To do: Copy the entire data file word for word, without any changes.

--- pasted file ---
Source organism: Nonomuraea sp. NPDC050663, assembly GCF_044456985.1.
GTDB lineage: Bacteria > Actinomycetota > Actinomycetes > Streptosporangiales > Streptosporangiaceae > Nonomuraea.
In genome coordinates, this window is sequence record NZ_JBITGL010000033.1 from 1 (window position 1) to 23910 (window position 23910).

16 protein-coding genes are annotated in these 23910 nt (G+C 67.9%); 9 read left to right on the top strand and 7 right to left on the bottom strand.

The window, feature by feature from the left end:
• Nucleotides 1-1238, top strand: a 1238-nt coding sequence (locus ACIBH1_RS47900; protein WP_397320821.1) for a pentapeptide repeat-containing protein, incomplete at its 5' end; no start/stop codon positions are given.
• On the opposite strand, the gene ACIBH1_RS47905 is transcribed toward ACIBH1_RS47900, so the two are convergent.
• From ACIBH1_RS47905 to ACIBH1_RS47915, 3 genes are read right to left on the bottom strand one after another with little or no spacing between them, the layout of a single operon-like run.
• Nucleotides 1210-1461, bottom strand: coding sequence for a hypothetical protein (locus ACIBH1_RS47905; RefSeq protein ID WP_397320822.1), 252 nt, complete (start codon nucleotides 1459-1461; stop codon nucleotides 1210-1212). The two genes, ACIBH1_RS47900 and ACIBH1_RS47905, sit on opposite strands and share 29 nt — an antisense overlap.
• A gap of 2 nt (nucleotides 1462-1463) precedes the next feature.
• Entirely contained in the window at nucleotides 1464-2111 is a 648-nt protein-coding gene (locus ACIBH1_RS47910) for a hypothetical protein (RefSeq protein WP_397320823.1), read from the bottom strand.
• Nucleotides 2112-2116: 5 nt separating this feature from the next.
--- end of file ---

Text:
Source organism: Nonomuraea sp. NPDC050663, assembly GCF_044456985.1.
GTDB lineage: Bacteria > Actinomycetota > Actinomycetes > Streptosporangiales > Streptosporangiaceae > Nonomuraea.
In genome coordinates, this window is sequence record NZ_JBITGL010000033.1 from 1 (window position 1) to 23910 (window position 23910).

16 protein-coding genes are annotated in these 23910 nt (G+C 67.9%); 9 read left to right on the top strand and 7 right to left on the bottom strand.

The window, feature by feature from the left end:
• Nucleotides 1-1238, top strand: a 1238-nt coding sequence (locus ACIBH1_RS47900; protein WP_397320821.1) for a pentapeptide repeat-containing protein, incomplete at its 5' end; no start/stop codon positions are given.
• On the opposite strand, the gene ACIBH1_RS47905 is transcribed toward ACIBH1_RS47900, so the two are convergent.
• From ACIBH1_RS47905 to ACIBH1_RS47915, 3 genes are read right to left on the bottom strand one after another with little or no spacing between them, the layout of a single operon-like run.
• Nucleotides 1210-1461, bottom strand: coding sequence for a hypothetical protein (locus ACIBH1_RS47905; RefSeq protein ID WP_397320822.1), 252 nt, complete (start codon nucleotides 1459-1461; stop codon nucleotides 1210-1212). The two genes, ACIBH1_RS47900 and ACIBH1_RS47905, sit on opposite strands and share 29 nt — an antisense overlap.
• A gap of 2 nt (nucleotides 1462-1463) precedes the next feature.
• Entirely contained in the window at nucleotides 1464-2111 is a 648-nt protein-coding gene (locus ACIBH1_RS47910) for a hypothetical protein (RefSeq protein WP_397320823.1), read from the bottom strand.
• Nucleotides 2112-2116: 5 nt separating this feature from the next.